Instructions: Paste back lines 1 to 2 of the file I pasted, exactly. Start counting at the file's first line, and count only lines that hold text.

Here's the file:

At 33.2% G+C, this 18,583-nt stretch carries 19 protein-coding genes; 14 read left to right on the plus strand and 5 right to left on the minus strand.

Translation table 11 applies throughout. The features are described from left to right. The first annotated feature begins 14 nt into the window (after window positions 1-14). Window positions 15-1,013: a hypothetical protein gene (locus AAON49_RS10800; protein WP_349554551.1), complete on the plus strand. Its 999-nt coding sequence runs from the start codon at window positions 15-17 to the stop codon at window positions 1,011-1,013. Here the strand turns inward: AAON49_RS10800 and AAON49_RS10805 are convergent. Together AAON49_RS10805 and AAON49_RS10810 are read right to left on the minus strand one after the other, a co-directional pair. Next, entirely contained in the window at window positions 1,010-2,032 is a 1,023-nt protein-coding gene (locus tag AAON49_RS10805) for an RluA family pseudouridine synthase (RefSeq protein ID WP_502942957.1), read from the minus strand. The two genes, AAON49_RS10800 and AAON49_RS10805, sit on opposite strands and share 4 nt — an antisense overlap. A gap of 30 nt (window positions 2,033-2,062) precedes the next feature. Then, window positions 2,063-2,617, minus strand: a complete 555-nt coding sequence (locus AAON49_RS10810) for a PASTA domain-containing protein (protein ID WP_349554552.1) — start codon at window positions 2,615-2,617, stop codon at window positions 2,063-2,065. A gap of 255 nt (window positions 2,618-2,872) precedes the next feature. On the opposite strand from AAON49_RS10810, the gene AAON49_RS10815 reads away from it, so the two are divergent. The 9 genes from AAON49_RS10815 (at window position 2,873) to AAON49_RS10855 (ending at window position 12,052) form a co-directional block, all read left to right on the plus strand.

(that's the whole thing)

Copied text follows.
At 33.2% G+C, this 18,583-nt stretch carries 19 protein-coding genes; 14 read left to right on the plus strand and 5 right to left on the minus strand.

Translation table 11 applies throughout. The features are described from left to right. The first annotated feature begins 14 nt into the window (after window positions 1-14). Window positions 15-1,013: a hypothetical protein gene (locus AAON49_RS10800; protein WP_349554551.1), complete on the plus strand. Its 999-nt coding sequence runs from the start codon at window positions 15-17 to the stop codon at window positions 1,011-1,013. Here the strand turns inward: AAON49_RS10800 and AAON49_RS10805 are convergent. Together AAON49_RS10805 and AAON49_RS10810 are read right to left on the minus strand one after the other, a co-directional pair. Next, entirely contained in the window at window positions 1,010-2,032 is a 1,023-nt protein-coding gene (locus tag AAON49_RS10805) for an RluA family pseudouridine synthase (RefSeq protein ID WP_502942957.1), read from the minus strand. The two genes, AAON49_RS10800 and AAON49_RS10805, sit on opposite strands and share 4 nt — an antisense overlap. A gap of 30 nt (window positions 2,033-2,062) precedes the next feature. Then, window positions 2,063-2,617, minus strand: a complete 555-nt coding sequence (locus AAON49_RS10810) for a PASTA domain-containing protein (protein ID WP_349554552.1) — start codon at window positions 2,615-2,617, stop codon at window positions 2,063-2,065. A gap of 255 nt (window positions 2,618-2,872) precedes the next feature. On the opposite strand from AAON49_RS10810, the gene AAON49_RS10815 reads away from it, so the two are divergent. The 9 genes from AAON49_RS10815 (at window position 2,873) to AAON49_RS10855 (ending at window position 12,052) form a co-directional block, all read left to right on the plus strand.